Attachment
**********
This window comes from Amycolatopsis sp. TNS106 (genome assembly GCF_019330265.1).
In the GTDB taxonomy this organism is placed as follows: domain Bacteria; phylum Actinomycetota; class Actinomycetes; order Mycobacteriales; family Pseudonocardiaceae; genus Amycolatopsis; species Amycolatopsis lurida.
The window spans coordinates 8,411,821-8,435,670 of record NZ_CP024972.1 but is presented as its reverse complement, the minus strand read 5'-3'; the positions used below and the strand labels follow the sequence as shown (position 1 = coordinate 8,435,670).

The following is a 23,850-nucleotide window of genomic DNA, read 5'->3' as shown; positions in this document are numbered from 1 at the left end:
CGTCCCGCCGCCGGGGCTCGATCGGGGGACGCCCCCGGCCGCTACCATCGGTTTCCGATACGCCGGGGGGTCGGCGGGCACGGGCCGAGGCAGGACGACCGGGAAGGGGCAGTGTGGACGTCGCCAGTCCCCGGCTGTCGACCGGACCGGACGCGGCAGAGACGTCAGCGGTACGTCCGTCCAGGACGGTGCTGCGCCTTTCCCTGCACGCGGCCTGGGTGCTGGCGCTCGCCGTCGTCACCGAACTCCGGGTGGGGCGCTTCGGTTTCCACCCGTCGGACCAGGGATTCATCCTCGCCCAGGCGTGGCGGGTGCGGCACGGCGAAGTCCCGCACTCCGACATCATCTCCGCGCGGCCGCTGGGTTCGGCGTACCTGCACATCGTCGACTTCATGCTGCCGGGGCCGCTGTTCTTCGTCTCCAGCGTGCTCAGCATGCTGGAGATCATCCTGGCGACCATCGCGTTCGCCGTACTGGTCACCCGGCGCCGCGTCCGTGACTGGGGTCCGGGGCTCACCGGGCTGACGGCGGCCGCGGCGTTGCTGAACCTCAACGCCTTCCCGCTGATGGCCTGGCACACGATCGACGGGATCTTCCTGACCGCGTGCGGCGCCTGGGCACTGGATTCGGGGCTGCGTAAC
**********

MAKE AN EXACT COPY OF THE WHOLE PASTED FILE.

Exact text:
This window comes from Amycolatopsis sp. TNS106 (genome assembly GCF_019330265.1).
In the GTDB taxonomy this organism is placed as follows: domain Bacteria; phylum Actinomycetota; class Actinomycetes; order Mycobacteriales; family Pseudonocardiaceae; genus Amycolatopsis; species Amycolatopsis lurida.
The window spans coordinates 8,411,821-8,435,670 of record NZ_CP024972.1 but is presented as its reverse complement, the minus strand read 5'-3'; the positions used below and the strand labels follow the sequence as shown (position 1 = coordinate 8,435,670).

The following is a 23,850-nucleotide window of genomic DNA, read 5'->3' as shown; positions in this document are numbered from 1 at the left end:
CGTCCCGCCGCCGGGGCTCGATCGGGGGACGCCCCCGGCCGCTACCATCGGTTTCCGATACGCCGGGGGGTCGGCGGGCACGGGCCGAGGCAGGACGACCGGGAAGGGGCAGTGTGGACGTCGCCAGTCCCCGGCTGTCGACCGGACCGGACGCGGCAGAGACGTCAGCGGTACGTCCGTCCAGGACGGTGCTGCGCCTTTCCCTGCACGCGGCCTGGGTGCTGGCGCTCGCCGTCGTCACCGAACTCCGGGTGGGGCGCTTCGGTTTCCACCCGTCGGACCAGGGATTCATCCTCGCCCAGGCGTGGCGGGTGCGGCACGGCGAAGTCCCGCACTCCGACATCATCTCCGCGCGGCCGCTGGGTTCGGCGTACCTGCACATCGTCGACTTCATGCTGCCGGGGCCGCTGTTCTTCGTCTCCAGCGTGCTCAGCATGCTGGAGATCATCCTGGCGACCATCGCGTTCGCCGTACTGGTCACCCGGCGCCGCGTCCGTGACTGGGGTCCGGGGCTCACCGGGCTGACGGCGGCCGCGGCGTTGCTGAACCTCAACGCCTTCCCGCTGATGGCCTGGCACACGATCGACGGGATCTTCCTGACCGCGTGCGGCGCCTGGGCACTGGATTCGGGGCTGCGTAAC